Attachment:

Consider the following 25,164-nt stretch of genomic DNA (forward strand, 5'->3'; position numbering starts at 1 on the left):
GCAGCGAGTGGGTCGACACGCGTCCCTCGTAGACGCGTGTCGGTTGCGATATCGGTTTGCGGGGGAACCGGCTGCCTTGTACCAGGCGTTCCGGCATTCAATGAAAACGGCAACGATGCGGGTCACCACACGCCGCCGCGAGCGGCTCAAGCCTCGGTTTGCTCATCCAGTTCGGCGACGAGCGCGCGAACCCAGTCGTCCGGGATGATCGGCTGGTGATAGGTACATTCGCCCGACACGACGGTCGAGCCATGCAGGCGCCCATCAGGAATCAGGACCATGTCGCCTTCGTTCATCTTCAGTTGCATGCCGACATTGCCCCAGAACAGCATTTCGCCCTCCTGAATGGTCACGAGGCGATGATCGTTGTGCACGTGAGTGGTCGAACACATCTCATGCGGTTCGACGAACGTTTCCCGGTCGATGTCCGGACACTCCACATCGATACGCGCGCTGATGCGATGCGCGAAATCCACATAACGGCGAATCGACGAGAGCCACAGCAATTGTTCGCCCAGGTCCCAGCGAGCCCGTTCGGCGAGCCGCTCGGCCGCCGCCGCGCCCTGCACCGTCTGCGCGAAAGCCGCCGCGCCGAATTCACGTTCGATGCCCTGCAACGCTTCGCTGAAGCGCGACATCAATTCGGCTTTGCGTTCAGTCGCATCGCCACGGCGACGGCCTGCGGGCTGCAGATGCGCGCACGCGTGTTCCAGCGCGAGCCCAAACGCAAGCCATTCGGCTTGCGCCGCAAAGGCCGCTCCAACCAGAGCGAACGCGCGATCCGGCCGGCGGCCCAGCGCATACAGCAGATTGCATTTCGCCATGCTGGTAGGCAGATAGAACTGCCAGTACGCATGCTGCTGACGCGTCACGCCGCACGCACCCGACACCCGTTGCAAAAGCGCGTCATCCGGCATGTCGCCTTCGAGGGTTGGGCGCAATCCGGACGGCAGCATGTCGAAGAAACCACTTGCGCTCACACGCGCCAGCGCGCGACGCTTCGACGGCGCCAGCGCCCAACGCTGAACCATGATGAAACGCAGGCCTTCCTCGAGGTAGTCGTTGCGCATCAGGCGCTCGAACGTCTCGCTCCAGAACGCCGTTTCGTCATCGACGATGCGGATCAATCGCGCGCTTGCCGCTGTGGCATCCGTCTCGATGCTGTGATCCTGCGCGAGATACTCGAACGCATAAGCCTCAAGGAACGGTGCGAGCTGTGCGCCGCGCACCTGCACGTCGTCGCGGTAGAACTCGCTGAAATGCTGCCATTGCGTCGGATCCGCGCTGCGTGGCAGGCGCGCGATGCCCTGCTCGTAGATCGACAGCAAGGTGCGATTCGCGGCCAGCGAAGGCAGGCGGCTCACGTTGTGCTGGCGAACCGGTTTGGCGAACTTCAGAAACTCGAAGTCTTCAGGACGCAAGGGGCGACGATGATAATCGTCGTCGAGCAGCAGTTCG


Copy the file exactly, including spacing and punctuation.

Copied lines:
Consider the following 25,164-nt stretch of genomic DNA (forward strand, 5'->3'; position numbering starts at 1 on the left):
GCAGCGAGTGGGTCGACACGCGTCCCTCGTAGACGCGTGTCGGTTGCGATATCGGTTTGCGGGGGAACCGGCTGCCTTGTACCAGGCGTTCCGGCATTCAATGAAAACGGCAACGATGCGGGTCACCACACGCCGCCGCGAGCGGCTCAAGCCTCGGTTTGCTCATCCAGTTCGGCGACGAGCGCGCGAACCCAGTCGTCCGGGATGATCGGCTGGTGATAGGTACATTCGCCCGACACGACGGTCGAGCCATGCAGGCGCCCATCAGGAATCAGGACCATGTCGCCTTCGTTCATCTTCAGTTGCATGCCGACATTGCCCCAGAACAGCATTTCGCCCTCCTGAATGGTCACGAGGCGATGATCGTTGTGCACGTGAGTGGTCGAACACATCTCATGCGGTTCGACGAACGTTTCCCGGTCGATGTCCGGACACTCCACATCGATACGCGCGCTGATGCGATGCGCGAAATCCACATAACGGCGAATCGACGAGAGCCACAGCAATTGTTCGCCCAGGTCCCAGCGAGCCCGTTCGGCGAGCCGCTCGGCCGCCGCCGCGCCCTGCACCGTCTGCGCGAAAGCCGCCGCGCCGAATTCACGTTCGATGCCCTGCAACGCTTCGCTGAAGCGCGACATCAATTCGGCTTTGCGTTCAGTCGCATCGCCACGGCGACGGCCTGCGGGCTGCAGATGCGCGCACGCGTGTTCCAGCGCGAGCCCAAACGCAAGCCATTCGGCTTGCGCCGCAAAGGCCGCTCCAACCAGAGCGAACGCGCGATCCGGCCGGCGGCCCAGCGCATACAGCAGATTGCATTTCGCCATGCTGGTAGGCAGATAGAACTGCCAGTACGCATGCTGCTGACGCGTCACGCCGCACGCACCCGACACCCGTTGCAAAAGCGCGTCATCCGGCATGTCGCCTTCGAGGGTTGGGCGCAATCCGGACGGCAGCATGTCGAAGAAACCACTTGCGCTCACACGCGCCAGCGCGCGACGCTTCGACGGCGCCAGCGCCCAACGCTGAACCATGATGAAACGCAGGCCTTCCTCGAGGTAGTCGTTGCGCATCAGGCGCTCGAACGTCTCGCTCCAGAACGCCGTTTCGTCATCGACGATGCGGATCAATCGCGCGCTTGCCGCTGTGGCATCCGTCTCGATGCTGTGATCCTGCGCGAGATACTCGAACGCATAAGCCTCAAGGAACGGTGCGAGCTGTGCGCCGCGCACCTGCACGTCGTCGCGGTAGAACTCGCTGAAATGCTGCCATTGCGTCGGATCCGCGCTGCGTGGCAGGCGCGCGATGCCCTGCTCGTAGATCGACAGCAAGGTGCGATTCGCGGCCAGCGAAGGCAGGCGGCTCACGTTGTGCTGGCGAACCGGTTTGGCGAACTTCAGAAACTCGAAGTCTTCAGGACGCAAGGGGCGACGATGATAATCGTCGTCGAGCAGCAGTTCG